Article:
biscuits

flaky butternut squash & sage biscuits

I have a confession to make…

flaky butternut squash & sage biscuits | Brooklyn Homemaker

I’m a biscuit snob.

There.
I said it.

flaky butternut squash & sage biscuits | Brooklyn Homemaker

Over the past few years there has been a sudden explosion of “Southern” “Soul Food” restaurants in my little corner of North Brooklyn.

It would appear that fried chicken is the new cupcake. No, that’s not right. Gourmet doughnuts are the new cupcake.
Fried chicken is the new… burger?

Don’t get me wrong. I ain’t complainin’. I can’t fry chicken to save my life, and I LOVE fried chicken.
Every time I’ve tried to make it at home it’s come out under or over cooked, usually pretty greasy, and never as crispy as I’d like. There are very few recipes I’ve never been able to master, but I’d like to think I know when enough’s enough. At this point I’ve accepted defeat and decided it’s better to just leave the fried chicken to the professionals.

flaky butternut squash & sage biscuits | Brooklyn Homemaker

The problem though, is that for all of the fried chicken professionals we have running around, I haven’t yet found a place where their biscuits don’t feel like an afterthought. It’s as if they know they have to serve biscuits because, like, they’re a chicken joint, but they don’t actually care about making sure they’re just as good as the chicken.

flaky butternut squash & sage biscuits | Brooklyn Homemaker

Instead of light, tender, flaky, delicate, pillowy, buttery little clouds of biscuits, most of the these so called chicken joints serve dense, tough little hockey pucks. Most of the time they serve them with a big ramekin full of honey butter, hoping you’ll slather so much on that you won’t notice there’s anything wrong. It makes me sad, and it doesn’t need to be this way.

flaky butternut squash & sage biscuits | Brooklyn Homemaker

I know a lot of people are afraid of making biscuits at home. I know it’s easy to screw them up if you don’t know to use a delicate hand. I know a lot of people think of biscuits the way I think of fried chicken. I’m reminded of the words of wise old G. Dubya, “Fool me once, shame on… shame on you. Fool me… you can’t get fooled again.”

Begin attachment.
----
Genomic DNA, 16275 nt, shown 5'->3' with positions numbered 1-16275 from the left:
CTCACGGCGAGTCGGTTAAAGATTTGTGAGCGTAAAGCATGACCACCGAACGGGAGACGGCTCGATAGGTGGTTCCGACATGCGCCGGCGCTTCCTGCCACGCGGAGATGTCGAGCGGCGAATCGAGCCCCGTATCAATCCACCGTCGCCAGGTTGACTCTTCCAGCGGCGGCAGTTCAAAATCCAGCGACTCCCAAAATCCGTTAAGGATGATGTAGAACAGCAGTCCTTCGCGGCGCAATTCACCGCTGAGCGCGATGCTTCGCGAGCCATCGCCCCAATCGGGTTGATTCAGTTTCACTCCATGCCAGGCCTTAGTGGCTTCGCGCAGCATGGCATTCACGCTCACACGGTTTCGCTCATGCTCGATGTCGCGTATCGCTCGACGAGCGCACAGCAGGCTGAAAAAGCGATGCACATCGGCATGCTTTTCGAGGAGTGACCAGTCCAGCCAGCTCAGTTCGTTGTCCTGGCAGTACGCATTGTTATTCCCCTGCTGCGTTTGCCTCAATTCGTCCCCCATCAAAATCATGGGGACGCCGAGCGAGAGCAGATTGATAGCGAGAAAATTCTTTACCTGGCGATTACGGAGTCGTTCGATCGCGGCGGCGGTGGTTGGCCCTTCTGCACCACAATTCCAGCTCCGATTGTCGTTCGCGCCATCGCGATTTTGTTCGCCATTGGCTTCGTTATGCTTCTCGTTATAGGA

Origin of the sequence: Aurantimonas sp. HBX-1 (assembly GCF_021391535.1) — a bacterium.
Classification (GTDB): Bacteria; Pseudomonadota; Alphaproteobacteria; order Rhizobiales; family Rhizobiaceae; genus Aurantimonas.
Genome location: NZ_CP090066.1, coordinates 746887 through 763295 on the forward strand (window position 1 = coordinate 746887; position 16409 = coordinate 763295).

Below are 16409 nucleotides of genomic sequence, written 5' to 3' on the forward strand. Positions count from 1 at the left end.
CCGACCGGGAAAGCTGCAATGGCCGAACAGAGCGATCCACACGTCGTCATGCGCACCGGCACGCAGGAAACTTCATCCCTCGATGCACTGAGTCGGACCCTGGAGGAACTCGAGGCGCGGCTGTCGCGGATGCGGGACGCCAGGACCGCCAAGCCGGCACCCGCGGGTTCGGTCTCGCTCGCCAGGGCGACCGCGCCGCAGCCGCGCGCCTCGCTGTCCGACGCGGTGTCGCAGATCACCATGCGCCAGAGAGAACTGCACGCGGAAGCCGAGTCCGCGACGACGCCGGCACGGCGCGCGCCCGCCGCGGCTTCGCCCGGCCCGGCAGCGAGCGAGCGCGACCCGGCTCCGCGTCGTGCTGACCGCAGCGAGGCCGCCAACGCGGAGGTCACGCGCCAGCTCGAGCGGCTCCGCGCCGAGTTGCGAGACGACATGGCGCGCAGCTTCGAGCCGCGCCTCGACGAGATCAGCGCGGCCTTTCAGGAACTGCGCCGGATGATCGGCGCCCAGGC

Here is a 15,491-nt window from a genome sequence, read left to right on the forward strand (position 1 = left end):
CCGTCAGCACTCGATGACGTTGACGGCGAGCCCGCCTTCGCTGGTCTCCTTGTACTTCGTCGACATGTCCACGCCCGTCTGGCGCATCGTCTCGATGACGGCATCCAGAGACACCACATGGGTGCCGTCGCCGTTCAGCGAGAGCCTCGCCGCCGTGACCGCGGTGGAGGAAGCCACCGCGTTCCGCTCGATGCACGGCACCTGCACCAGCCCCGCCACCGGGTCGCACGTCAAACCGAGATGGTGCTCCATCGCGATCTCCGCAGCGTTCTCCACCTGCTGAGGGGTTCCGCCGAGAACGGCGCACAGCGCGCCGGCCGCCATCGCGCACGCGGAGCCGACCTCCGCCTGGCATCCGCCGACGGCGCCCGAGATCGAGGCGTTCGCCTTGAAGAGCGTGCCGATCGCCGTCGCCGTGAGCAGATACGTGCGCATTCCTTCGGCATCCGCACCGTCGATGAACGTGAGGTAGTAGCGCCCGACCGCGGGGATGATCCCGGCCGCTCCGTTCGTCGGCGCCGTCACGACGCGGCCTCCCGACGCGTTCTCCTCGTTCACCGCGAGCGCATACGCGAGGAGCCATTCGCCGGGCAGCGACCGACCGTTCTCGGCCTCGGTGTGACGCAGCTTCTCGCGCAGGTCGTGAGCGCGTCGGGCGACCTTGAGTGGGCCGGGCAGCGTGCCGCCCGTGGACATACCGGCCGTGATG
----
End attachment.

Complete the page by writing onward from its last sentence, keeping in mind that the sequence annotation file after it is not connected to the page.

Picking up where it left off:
Here’s the thing though. Biscuits are not that hard to get right. I promise you that they’re easier than frying chicken. Whether you’re at home on a Sunday morning, or slinging chicken in a busy hipster soul food restaurant, if you want a tender delicate biscuit the only trick is to treat them tenderly and delicately. It’s really that simple.

flaky butternut squash & sage biscuits | Brooklyn Homemaker

It doesn’t matter how you get the butter into the flour, as long as it doesn’t melt in the process. You always want to keep that butter cold. I used to think a pastry blender was the only method gentle enough for a tender biscuit, but I’ve tried pulsing the butter in with a food processor, cutting it in with two knives, even mashing it in with a fork, and they all worked just fine.

I think the thing that really makes the biggest difference is how you mix the liquid into the flour. You want to gently stir and fold the liquid and dry ingredients together to moisten as much of the flour as possible without over mixing it. If a bit of the flour doesn’t want to mix in, don’t sweat it. To make sure you have super flaky layers you’ll want to fold the dough over on itself a few times, so you can mix that little bit of extra flour back in then.

flaky butternut squash & sage biscuits | Brooklyn Homemaker

To add some extra flavor and interest, I took my old standard biscuit recipe and substituted some pureed roasted butternut squash for a bit of the buttermilk. This is a perfect recipe if you already plan to serve butternut squash at your Thanksgiving dinner. If you don’t, and you don’t want to take the time to roast the squash just for the biscuits, you can use canned squash if you can find it, or canned pumpkin if you can’t.